The saga of Apple’s supposed mixed reality headset is starting to feel more like a ‘90s sitcom than a major tech release. Every time there’s a new episode, there’s a promise of real change to our beloved characters, and by the end of the episode it’s all undone. We return to where we began, and it starts all over again.
The Cupertino company’s long-rumored headset that’s supposed to combine both altered and virtual reality capabilities may be facing even more delays, according to oft-cited Apple analyst Ming-Chi Kuo. The renowned Apple analyst has previously maintained that the headset would release in 2022, then said it had slipped to the start of this year. Kuo wrote on Twitter Friday that the odds of a spring release are “decreasing” while there’s a stronger likelihood the headset could launch alongside the planned iPhone 15 in the third quarter of this year.
In a Medium blog post, Kuo said some suppliers are becoming concerned about how few shipments there have been of this tech. Pegatron, a Taiwanese manufacturer which aids Apple in making iPads and iPhones, is “gradually withdrawing from Apple’s headset business” and is passing its AR/MR development teams to Luxcaseict, a separate joint venture between electronics manufacturer Luxshare ICT and Pegatron. This hesitancy to jump in on Apple’s AR tech is a worrying sign, according to the Apple analyst, though Pegatron has caught Apple’s ire in the past for alleged student labor violations.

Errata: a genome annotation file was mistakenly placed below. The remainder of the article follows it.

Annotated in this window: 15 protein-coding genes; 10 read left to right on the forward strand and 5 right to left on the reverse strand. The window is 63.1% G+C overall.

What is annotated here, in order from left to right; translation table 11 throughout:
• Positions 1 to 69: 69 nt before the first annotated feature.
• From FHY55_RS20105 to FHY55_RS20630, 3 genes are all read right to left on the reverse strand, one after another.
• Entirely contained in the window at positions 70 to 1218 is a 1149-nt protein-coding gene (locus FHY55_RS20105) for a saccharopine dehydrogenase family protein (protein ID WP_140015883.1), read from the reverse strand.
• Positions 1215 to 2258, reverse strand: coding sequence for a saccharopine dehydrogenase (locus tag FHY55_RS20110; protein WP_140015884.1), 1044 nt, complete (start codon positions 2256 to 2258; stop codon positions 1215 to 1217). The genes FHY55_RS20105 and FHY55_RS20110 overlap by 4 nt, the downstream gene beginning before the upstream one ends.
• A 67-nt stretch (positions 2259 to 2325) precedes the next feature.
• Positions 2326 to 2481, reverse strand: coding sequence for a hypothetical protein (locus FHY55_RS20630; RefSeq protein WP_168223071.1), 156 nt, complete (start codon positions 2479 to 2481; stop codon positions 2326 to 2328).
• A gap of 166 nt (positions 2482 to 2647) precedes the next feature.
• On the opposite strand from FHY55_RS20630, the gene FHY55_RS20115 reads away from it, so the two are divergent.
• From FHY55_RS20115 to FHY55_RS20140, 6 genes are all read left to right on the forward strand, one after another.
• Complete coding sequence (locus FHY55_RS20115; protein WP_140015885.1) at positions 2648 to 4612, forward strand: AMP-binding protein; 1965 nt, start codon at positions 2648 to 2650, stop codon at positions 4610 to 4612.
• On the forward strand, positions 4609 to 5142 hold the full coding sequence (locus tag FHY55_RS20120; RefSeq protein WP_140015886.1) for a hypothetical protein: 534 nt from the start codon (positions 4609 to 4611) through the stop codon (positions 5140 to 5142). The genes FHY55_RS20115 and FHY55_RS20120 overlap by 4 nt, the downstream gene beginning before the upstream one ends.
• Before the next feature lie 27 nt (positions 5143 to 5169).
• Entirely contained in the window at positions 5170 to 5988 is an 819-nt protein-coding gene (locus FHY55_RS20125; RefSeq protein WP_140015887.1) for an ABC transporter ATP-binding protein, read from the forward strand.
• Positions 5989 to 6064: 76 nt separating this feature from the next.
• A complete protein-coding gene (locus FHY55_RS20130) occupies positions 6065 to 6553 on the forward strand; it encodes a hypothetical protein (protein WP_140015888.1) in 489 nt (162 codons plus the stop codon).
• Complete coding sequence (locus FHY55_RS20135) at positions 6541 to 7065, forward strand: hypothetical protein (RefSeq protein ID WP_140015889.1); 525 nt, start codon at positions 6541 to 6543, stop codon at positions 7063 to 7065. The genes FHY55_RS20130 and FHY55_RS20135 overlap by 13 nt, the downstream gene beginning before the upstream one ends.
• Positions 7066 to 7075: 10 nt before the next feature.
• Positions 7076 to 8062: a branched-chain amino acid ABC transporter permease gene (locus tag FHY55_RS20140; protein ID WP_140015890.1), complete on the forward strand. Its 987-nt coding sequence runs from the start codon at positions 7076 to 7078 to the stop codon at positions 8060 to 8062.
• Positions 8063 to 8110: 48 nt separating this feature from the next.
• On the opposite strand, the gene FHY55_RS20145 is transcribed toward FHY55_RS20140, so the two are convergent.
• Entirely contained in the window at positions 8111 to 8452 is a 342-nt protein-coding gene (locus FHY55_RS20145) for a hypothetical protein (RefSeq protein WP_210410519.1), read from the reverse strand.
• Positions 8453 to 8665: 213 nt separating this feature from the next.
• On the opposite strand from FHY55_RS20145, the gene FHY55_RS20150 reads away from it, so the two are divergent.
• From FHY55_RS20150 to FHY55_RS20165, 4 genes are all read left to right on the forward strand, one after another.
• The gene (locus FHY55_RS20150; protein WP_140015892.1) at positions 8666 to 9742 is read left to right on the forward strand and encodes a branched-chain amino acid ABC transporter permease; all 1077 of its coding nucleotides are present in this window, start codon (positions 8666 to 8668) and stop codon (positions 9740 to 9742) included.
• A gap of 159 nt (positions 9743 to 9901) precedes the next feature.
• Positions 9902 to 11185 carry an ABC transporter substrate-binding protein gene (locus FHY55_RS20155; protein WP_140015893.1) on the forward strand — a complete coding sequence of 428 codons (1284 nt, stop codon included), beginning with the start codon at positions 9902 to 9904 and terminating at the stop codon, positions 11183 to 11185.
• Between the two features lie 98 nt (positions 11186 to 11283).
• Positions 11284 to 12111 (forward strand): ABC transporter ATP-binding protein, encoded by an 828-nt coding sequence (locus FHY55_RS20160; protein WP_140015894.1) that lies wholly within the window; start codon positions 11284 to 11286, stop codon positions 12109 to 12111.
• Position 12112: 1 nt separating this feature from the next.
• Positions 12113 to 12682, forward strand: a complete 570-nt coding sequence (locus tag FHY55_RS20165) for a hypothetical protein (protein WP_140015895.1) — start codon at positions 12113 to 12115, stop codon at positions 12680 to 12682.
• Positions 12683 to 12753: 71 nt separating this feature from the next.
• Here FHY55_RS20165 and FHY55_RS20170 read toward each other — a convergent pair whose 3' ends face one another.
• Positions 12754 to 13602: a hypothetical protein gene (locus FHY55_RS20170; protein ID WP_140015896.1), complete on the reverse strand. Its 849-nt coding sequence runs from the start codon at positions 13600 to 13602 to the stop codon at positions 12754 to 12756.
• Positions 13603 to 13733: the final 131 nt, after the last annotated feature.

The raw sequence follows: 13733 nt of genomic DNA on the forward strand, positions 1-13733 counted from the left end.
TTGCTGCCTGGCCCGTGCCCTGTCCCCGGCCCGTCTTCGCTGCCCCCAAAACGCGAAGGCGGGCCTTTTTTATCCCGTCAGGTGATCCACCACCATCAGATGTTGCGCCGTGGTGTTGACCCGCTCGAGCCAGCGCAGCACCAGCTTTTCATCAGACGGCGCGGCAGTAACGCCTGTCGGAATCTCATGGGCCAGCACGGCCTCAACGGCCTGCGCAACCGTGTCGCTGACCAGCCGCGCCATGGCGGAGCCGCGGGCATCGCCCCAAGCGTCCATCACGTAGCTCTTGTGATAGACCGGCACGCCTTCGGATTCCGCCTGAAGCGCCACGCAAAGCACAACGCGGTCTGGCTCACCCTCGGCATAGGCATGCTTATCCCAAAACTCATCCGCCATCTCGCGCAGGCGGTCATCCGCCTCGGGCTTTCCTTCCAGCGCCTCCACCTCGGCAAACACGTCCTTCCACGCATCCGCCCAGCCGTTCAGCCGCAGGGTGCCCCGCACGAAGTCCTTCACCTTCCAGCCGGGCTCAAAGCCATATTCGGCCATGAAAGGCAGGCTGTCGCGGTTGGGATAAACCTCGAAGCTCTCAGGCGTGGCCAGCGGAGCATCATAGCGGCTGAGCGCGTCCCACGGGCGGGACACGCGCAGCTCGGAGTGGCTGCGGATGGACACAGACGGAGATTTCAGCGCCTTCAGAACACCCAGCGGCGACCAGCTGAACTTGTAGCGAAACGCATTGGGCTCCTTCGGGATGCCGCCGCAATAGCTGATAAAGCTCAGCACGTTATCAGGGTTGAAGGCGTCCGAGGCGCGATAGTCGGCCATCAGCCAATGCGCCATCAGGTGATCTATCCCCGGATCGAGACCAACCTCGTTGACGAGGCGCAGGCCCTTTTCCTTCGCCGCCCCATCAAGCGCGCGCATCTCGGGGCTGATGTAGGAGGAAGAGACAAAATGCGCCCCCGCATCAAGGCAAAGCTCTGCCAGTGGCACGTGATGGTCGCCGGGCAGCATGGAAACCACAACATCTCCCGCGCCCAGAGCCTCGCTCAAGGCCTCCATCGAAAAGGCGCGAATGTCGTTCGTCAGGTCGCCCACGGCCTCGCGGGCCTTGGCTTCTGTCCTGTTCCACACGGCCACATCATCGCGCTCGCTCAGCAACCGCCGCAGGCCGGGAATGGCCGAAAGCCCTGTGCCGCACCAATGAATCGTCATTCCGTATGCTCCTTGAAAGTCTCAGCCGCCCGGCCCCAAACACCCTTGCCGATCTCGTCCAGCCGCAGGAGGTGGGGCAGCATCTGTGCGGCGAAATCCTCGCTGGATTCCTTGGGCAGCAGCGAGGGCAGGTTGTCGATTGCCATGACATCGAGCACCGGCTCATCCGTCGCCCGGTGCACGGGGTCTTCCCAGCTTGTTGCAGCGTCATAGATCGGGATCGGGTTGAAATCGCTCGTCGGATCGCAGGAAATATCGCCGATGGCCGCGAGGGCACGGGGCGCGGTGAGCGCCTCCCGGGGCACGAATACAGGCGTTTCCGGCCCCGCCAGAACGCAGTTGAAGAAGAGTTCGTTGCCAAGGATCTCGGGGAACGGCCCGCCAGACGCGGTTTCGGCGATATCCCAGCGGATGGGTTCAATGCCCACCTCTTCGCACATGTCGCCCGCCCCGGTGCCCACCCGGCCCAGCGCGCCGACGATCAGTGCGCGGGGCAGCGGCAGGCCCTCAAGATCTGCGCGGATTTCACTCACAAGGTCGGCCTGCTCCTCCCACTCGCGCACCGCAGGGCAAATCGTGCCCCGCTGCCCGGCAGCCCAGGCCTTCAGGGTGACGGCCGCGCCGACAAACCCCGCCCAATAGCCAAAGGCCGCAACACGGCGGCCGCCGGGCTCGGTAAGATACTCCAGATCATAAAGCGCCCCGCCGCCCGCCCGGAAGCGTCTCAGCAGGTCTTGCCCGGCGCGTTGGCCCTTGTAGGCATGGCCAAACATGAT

“Despite repeatedly stating that it is optimistic about AR, why can it not make suppliers willing to continue cooperating with Apple to develop this product?” Kuo wrote.
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Still, that doesn’t mean there won’t necessarily be different versions of the headset going forward. Luxcaseict is expected to make the pricer second-generation AR headsets, while the tech manufacturing giant Foxconn will handle cheaper sets. Both those devices could see a release in 2025, according to Kuo. That news of cheaper headsets does touch on news first reported last month by The Information and Bloomberg.
Last week, Bloomberg’s Mark Gurman wrote that the MR headset was supposed to be announced this spring. However, that’s now been pushed back to June in time for Apple’s Worldwide Developers Conference. All these delays may have been because of software issues, as analysts like Gurman and Kuo have previously noted.
The first iteration of Apple’s headset is still expected to cost $3,000 or more, a huge chunk of change that puts it out of the reach of most consumers. According to Kuo, shipments of Apple’s first gen MR headsets have been “extremely low,” and Luxshare ICT isn’t expecting to make much short-term profit. The company still may have to comply with Apple’s offer (it can’t refuse), though, if it wants to make any real profit on its current investment.